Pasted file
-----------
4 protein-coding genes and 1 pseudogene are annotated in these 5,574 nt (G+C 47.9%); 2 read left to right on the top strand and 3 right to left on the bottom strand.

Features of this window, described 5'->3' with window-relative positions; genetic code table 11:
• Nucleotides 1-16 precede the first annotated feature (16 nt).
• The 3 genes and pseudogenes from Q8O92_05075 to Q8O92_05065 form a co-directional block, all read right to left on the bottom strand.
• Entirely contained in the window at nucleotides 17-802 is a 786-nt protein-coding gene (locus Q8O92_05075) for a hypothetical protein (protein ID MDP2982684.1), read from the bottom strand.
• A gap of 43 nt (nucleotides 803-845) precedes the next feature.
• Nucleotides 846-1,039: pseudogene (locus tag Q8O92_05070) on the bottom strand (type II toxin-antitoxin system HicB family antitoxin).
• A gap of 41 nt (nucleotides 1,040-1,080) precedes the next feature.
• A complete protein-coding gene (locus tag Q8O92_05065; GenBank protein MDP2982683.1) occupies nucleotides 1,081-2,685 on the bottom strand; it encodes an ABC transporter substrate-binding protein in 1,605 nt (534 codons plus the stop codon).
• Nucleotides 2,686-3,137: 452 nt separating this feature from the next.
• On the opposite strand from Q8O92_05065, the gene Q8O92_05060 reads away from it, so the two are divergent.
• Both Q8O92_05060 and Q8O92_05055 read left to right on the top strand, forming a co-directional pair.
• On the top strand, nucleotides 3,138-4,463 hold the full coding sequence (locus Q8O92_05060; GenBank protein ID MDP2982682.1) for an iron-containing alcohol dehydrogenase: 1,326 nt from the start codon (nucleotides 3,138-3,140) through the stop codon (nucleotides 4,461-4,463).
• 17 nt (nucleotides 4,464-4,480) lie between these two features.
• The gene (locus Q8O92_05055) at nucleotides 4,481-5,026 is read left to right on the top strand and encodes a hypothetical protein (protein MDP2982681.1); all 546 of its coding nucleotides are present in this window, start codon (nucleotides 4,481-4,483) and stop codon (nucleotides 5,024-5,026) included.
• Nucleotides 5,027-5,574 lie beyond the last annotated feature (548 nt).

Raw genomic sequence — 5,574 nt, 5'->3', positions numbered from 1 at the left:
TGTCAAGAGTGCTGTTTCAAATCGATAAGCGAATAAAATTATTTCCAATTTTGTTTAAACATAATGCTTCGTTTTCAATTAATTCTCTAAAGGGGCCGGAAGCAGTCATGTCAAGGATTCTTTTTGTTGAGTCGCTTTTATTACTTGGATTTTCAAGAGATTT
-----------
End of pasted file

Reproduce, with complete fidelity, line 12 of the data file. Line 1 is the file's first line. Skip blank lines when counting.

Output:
• Both Q8O92_05060 and Q8O92_05055 read left to right on the top strand, forming a co-directional pair.